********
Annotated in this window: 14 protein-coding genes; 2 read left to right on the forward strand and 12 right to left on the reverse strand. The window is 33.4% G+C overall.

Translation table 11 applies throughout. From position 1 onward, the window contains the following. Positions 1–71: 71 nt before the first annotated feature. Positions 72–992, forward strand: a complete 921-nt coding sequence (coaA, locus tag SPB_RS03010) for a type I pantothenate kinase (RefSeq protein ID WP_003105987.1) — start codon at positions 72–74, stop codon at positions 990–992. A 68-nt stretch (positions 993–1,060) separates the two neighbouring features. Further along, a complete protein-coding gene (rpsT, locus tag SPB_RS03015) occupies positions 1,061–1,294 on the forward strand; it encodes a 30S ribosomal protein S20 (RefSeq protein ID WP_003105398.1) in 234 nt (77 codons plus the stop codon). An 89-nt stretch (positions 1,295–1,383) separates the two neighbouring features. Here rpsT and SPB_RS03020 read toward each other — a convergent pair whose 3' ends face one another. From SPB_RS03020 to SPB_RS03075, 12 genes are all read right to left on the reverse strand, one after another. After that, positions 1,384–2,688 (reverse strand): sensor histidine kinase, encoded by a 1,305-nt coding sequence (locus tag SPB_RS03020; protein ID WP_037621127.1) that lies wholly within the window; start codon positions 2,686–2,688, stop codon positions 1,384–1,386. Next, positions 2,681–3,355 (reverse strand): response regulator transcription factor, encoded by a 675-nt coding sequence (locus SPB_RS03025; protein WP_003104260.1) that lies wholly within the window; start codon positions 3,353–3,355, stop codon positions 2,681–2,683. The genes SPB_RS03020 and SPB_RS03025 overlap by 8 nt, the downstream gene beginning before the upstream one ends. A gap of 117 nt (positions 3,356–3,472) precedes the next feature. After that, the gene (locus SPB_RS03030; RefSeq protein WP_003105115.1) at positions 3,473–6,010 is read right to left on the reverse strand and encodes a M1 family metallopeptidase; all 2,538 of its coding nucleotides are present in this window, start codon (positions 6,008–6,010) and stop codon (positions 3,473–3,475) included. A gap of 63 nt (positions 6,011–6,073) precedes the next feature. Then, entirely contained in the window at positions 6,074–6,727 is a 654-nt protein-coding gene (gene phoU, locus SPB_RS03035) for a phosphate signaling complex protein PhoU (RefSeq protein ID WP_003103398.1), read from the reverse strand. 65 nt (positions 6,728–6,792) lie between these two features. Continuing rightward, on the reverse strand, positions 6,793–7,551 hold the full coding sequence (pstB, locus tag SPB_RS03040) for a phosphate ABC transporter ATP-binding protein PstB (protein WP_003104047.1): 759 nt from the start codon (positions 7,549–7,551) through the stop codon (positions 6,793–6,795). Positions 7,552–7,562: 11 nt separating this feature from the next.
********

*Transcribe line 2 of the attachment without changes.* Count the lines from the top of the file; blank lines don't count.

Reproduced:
Translation table 11 applies throughout. From position 1 onward, the window contains the following. Positions 1–71: 71 nt before the first annotated feature. Positions 72–992, forward strand: a complete 921-nt coding sequence (coaA, locus tag SPB_RS03010) for a type I pantothenate kinase (RefSeq protein ID WP_003105987.1) — start codon at positions 72–74, stop codon at positions 990–992. A 68-nt stretch (positions 993–1,060) separates the two neighbouring features. Further along, a complete protein-coding gene (rpsT, locus tag SPB_RS03015) occupies positions 1,061–1,294 on the forward strand; it encodes a 30S ribosomal protein S20 (RefSeq protein ID WP_003105398.1) in 234 nt (77 codons plus the stop codon). An 89-nt stretch (positions 1,295–1,383) separates the two neighbouring features. Here rpsT and SPB_RS03020 read toward each other — a convergent pair whose 3' ends face one another. From SPB_RS03020 to SPB_RS03075, 12 genes are all read right to left on the reverse strand, one after another. After that, positions 1,384–2,688 (reverse strand): sensor histidine kinase, encoded by a 1,305-nt coding sequence (locus tag SPB_RS03020; protein ID WP_037621127.1) that lies wholly within the window; start codon positions 2,686–2,688, stop codon positions 1,384–1,386. Next, positions 2,681–3,355 (reverse strand): response regulator transcription factor, encoded by a 675-nt coding sequence (locus SPB_RS03025; protein WP_003104260.1) that lies wholly within the window; start codon positions 3,353–3,355, stop codon positions 2,681–2,683. The genes SPB_RS03020 and SPB_RS03025 overlap by 8 nt, the downstream gene beginning before the upstream one ends. A gap of 117 nt (positions 3,356–3,472) precedes the next feature. After that, the gene (locus SPB_RS03030; RefSeq protein WP_003105115.1) at positions 3,473–6,010 is read right to left on the reverse strand and encodes a M1 family metallopeptidase; all 2,538 of its coding nucleotides are present in this window, start codon (positions 6,008–6,010) and stop codon (positions 3,473–3,475) included. A gap of 63 nt (positions 6,011–6,073) precedes the next feature. Then, entirely contained in the window at positions 6,074–6,727 is a 654-nt protein-coding gene (gene phoU, locus SPB_RS03035) for a phosphate signaling complex protein PhoU (RefSeq protein ID WP_003103398.1), read from the reverse strand. 65 nt (positions 6,728–6,792) lie between these two features. Continuing rightward, on the reverse strand, positions 6,793–7,551 hold the full coding sequence (pstB, locus tag SPB_RS03040) for a phosphate ABC transporter ATP-binding protein PstB (protein WP_003104047.1): 759 nt from the start codon (positions 7,549–7,551) through the stop codon (positions 6,793–6,795). Positions 7,552–7,562: 11 nt separating this feature from the next.